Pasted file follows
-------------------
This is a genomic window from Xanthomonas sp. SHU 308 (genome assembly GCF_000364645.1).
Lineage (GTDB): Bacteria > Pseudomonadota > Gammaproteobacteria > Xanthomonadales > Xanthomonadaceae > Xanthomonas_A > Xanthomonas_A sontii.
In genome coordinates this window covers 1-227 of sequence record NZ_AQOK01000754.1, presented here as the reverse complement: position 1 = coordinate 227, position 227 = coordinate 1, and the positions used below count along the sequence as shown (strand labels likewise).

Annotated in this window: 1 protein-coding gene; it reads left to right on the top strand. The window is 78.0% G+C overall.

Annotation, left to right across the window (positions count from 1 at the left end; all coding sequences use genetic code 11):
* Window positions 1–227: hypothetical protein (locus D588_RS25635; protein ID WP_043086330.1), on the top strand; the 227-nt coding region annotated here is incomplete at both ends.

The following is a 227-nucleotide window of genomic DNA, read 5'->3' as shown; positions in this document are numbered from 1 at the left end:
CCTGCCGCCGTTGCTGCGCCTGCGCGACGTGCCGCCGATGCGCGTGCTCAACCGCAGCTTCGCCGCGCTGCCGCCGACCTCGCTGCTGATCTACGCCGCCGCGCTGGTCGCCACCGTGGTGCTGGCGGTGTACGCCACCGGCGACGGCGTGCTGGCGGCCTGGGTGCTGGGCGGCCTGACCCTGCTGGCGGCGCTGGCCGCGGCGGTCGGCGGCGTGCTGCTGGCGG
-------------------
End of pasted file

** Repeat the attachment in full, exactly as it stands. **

This is a genomic window from Xanthomonas sp. SHU 308 (genome assembly GCF_000364645.1).
Lineage (GTDB): Bacteria > Pseudomonadota > Gammaproteobacteria > Xanthomonadales > Xanthomonadaceae > Xanthomonas_A > Xanthomonas_A sontii.
In genome coordinates this window covers 1-227 of sequence record NZ_AQOK01000754.1, presented here as the reverse complement: position 1 = coordinate 227, position 227 = coordinate 1, and the positions used below count along the sequence as shown (strand labels likewise).

Annotated in this window: 1 protein-coding gene; it reads left to right on the top strand. The window is 78.0% G+C overall.

Annotation, left to right across the window (positions count from 1 at the left end; all coding sequences use genetic code 11):
* Window positions 1–227: hypothetical protein (locus D588_RS25635; protein ID WP_043086330.1), on the top strand; the 227-nt coding region annotated here is incomplete at both ends.

The following is a 227-nucleotide window of genomic DNA, read 5'->3' as shown; positions in this document are numbered from 1 at the left end:
CCTGCCGCCGTTGCTGCGCCTGCGCGACGTGCCGCCGATGCGCGTGCTCAACCGCAGCTTCGCCGCGCTGCCGCCGACCTCGCTGCTGATCTACGCCGCCGCGCTGGTCGCCACCGTGGTGCTGGCGGTGTACGCCACCGGCGACGGCGTGCTGGCGGCCTGGGTGCTGGGCGGCCTGACCCTGCTGGCGGCGCTGGCCGCGGCGGTCGGCGGCGTGCTGCTGGCGG